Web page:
When Plastic Man’s series was revived in the mid-1970s (#s 11-20), Plas and Woozy were working for the N.B.I. rather than the F.B.I. alongside the gray-haired Chief Branner from the original series, agent Gully Foyle and ditzy secretary Sundae Supplement. Plas also had an on-again/off-again romance with a woman named Dolly Wile. In the final issue, Plas and Woozy ran afoul of the N.B.I. and the series ended with the guys as fugitives (all played for laughs, of course).
The next Plas solo series ignored all that and restored Chief Branner to his original dark-haired, youthful appearance. They still worked for the N.B.I., though. This was the Earth-One Plas and Woozy again. The solo series ran in ADVENTURE COMICS #s 467-478 (1979-1980), SUPER FRIENDS #s 43 & 45 and WORLD’S FINEST #273. Plas teamed with Superman in DC COMICS PRESENTS #s 39 & 93 and with the JLA in SUPER FRIENDS #36.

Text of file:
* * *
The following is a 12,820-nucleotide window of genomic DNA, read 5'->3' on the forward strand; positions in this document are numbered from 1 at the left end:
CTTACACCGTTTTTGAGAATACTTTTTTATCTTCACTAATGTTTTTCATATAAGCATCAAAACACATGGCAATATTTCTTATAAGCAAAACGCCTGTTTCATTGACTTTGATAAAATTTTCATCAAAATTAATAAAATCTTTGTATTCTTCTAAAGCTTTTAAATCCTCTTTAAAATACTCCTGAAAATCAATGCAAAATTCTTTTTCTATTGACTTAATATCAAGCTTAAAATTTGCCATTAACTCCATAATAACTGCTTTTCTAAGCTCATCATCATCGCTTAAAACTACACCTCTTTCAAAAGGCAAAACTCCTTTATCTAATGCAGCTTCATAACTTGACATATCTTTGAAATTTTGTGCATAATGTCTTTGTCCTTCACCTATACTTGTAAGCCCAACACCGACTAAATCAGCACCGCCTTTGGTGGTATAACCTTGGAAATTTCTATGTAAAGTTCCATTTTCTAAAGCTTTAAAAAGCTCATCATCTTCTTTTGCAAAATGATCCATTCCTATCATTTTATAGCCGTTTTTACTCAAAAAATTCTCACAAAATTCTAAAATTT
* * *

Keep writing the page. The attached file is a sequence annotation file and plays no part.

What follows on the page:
And then Roy Thomas decided to use Plas in ALL-STAR SQUADRON (#s 1-4, 7, 31-32, 35-37, 50, 60), playing him straight (as per the Golden Age series, where it was Woozy and the villains who were played for laughs) and using him as the team’s liaison with (once again) the F.B.I. in 1941 and 1942.
Post-Crisis, DC initially left Plas’ history in the 1940s (he was mentioned in YOUNG ALL-STARS #2) but 1988’s four-issue Plastic Man mini-series put his origin in the present. As before, Eel was a crook who was doused in acid and left behind by his cohorts. The angle with the monastery was bypassed altogether as was Woozy’s origin. In this account, Woozy was a former Arkham inmate who convinced Eel that life was still worth living and that he should fight crime. The twist here was that Plas saw everything in a cartoony, exaggerated fashion (drawn by Hilary Barta) because of the acidic solution in his veins but the reality was somewhat different (as illustrated by Kevin Nowlan). It was a cute idea, carried over into a few guest-shots like ACTION COMICS #661 but since ignored.